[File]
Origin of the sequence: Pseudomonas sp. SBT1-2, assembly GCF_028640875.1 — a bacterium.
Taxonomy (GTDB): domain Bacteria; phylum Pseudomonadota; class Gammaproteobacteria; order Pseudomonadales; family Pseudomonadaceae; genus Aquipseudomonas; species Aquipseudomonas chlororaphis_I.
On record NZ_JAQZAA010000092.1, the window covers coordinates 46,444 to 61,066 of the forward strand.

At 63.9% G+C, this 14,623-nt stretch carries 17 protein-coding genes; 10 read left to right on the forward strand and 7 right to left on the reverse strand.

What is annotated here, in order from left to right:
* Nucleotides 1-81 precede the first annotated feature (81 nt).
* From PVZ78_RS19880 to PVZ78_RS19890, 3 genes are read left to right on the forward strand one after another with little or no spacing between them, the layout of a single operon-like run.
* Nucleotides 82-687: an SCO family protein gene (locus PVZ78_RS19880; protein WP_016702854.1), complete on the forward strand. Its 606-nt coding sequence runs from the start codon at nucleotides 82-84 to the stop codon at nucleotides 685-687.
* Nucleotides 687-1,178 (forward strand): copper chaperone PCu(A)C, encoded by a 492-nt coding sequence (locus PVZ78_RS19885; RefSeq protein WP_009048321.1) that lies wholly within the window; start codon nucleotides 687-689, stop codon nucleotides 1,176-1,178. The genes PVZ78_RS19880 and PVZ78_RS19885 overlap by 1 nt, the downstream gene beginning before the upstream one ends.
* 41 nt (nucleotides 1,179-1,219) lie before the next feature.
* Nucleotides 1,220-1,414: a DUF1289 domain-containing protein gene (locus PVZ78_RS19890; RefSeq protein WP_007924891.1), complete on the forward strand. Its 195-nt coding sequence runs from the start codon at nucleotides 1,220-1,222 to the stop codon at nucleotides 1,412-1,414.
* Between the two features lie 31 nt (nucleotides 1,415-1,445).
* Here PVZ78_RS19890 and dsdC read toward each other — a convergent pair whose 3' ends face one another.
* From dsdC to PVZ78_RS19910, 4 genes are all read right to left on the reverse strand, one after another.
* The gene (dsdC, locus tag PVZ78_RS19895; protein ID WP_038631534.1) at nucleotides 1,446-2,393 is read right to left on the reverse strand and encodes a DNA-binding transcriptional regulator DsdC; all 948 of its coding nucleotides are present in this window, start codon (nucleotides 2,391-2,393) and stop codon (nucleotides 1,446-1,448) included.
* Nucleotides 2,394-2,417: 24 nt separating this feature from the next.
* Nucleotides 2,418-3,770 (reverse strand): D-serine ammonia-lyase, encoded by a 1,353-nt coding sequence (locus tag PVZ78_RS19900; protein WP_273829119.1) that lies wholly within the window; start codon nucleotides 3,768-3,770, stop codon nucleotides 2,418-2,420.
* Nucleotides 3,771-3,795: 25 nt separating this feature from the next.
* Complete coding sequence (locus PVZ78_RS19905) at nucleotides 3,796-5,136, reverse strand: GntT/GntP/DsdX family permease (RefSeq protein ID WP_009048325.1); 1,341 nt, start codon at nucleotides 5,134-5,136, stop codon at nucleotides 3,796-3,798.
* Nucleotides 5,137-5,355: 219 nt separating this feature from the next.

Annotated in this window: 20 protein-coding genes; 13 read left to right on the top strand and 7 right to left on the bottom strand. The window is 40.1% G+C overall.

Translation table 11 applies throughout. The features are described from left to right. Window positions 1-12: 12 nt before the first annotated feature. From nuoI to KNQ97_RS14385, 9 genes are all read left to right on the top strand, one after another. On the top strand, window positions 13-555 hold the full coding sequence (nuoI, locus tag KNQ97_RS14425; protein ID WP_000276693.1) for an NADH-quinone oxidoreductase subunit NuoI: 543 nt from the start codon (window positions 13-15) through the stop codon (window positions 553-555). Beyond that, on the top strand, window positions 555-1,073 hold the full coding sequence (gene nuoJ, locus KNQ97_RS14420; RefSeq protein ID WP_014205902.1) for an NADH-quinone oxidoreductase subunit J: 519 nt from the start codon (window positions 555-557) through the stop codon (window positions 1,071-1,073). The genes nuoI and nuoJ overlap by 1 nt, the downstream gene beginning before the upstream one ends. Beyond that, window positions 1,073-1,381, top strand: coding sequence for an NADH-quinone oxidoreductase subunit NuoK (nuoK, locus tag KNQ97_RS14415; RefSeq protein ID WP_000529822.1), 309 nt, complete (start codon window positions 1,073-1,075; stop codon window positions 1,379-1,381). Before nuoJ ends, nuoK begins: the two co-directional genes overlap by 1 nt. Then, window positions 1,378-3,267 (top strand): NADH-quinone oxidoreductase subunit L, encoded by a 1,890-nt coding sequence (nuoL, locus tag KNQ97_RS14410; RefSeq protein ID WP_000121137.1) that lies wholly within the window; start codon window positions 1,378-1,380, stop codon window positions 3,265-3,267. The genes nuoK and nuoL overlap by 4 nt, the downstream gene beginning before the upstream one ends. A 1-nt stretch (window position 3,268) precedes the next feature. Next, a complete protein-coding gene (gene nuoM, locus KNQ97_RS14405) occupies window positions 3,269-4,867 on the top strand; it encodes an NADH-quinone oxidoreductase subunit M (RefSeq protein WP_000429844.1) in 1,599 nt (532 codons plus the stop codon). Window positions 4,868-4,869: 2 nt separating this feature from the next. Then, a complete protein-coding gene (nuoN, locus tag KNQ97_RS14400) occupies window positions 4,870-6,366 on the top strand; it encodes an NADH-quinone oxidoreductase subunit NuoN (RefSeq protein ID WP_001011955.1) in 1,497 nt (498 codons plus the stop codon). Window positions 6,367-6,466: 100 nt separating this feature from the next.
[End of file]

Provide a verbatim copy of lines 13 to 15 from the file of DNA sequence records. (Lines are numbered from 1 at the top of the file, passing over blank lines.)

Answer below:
* Here PVZ78_RS19890 and dsdC read toward each other — a convergent pair whose 3' ends face one another.
* From dsdC to PVZ78_RS19910, 4 genes are all read right to left on the reverse strand, one after another.
* The gene (dsdC, locus tag PVZ78_RS19895; protein ID WP_038631534.1) at nucleotides 1,446-2,393 is read right to left on the reverse strand and encodes a DNA-binding transcriptional regulator DsdC; all 948 of its coding nucleotides are present in this window, start codon (nucleotides 2,391-2,393) and stop codon (nucleotides 1,446-1,448) included.